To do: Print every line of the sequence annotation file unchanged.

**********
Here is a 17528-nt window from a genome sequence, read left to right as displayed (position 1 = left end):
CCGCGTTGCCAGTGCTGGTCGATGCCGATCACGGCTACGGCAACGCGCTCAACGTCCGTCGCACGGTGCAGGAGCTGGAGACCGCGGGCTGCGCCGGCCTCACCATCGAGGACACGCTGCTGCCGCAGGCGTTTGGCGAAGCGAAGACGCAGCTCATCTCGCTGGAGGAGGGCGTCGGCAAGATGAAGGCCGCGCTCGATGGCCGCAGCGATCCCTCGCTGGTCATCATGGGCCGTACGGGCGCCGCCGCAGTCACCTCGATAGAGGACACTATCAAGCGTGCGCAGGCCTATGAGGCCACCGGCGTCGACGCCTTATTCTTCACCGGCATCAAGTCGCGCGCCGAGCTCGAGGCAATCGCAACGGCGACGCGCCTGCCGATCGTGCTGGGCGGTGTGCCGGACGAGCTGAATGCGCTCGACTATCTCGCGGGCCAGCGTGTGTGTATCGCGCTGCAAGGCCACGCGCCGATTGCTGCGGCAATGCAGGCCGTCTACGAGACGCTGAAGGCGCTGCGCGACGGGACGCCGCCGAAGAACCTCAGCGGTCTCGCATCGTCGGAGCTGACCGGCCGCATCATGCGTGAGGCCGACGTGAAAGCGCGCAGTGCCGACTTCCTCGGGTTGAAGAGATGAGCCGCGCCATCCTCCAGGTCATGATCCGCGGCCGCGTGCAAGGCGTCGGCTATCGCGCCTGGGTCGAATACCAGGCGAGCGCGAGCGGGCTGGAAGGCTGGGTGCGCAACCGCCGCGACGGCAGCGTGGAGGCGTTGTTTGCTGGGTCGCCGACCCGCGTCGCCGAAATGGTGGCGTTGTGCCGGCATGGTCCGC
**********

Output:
Here is a 17528-nt window from a genome sequence, read left to right as displayed (position 1 = left end):
CCGCGTTGCCAGTGCTGGTCGATGCCGATCACGGCTACGGCAACGCGCTCAACGTCCGTCGCACGGTGCAGGAGCTGGAGACCGCGGGCTGCGCCGGCCTCACCATCGAGGACACGCTGCTGCCGCAGGCGTTTGGCGAAGCGAAGACGCAGCTCATCTCGCTGGAGGAGGGCGTCGGCAAGATGAAGGCCGCGCTCGATGGCCGCAGCGATCCCTCGCTGGTCATCATGGGCCGTACGGGCGCCGCCGCAGTCACCTCGATAGAGGACACTATCAAGCGTGCGCAGGCCTATGAGGCCACCGGCGTCGACGCCTTATTCTTCACCGGCATCAAGTCGCGCGCCGAGCTCGAGGCAATCGCAACGGCGACGCGCCTGCCGATCGTGCTGGGCGGTGTGCCGGACGAGCTGAATGCGCTCGACTATCTCGCGGGCCAGCGTGTGTGTATCGCGCTGCAAGGCCACGCGCCGATTGCTGCGGCAATGCAGGCCGTCTACGAGACGCTGAAGGCGCTGCGCGACGGGACGCCGCCGAAGAACCTCAGCGGTCTCGCATCGTCGGAGCTGACCGGCCGCATCATGCGTGAGGCCGACGTGAAAGCGCGCAGTGCCGACTTCCTCGGGTTGAAGAGATGAGCCGCGCCATCCTCCAGGTCATGATCCGCGGCCGCGTGCAAGGCGTCGGCTATCGCGCCTGGGTCGAATACCAGGCGAGCGCGAGCGGGCTGGAAGGCTGGGTGCGCAACCGCCGCGACGGCAGCGTGGAGGCGTTGTTTGCTGGGTCGCCGACCCGCGTCGCCGAAATGGTGGCGTTGTGCCGGCATGGTCCGC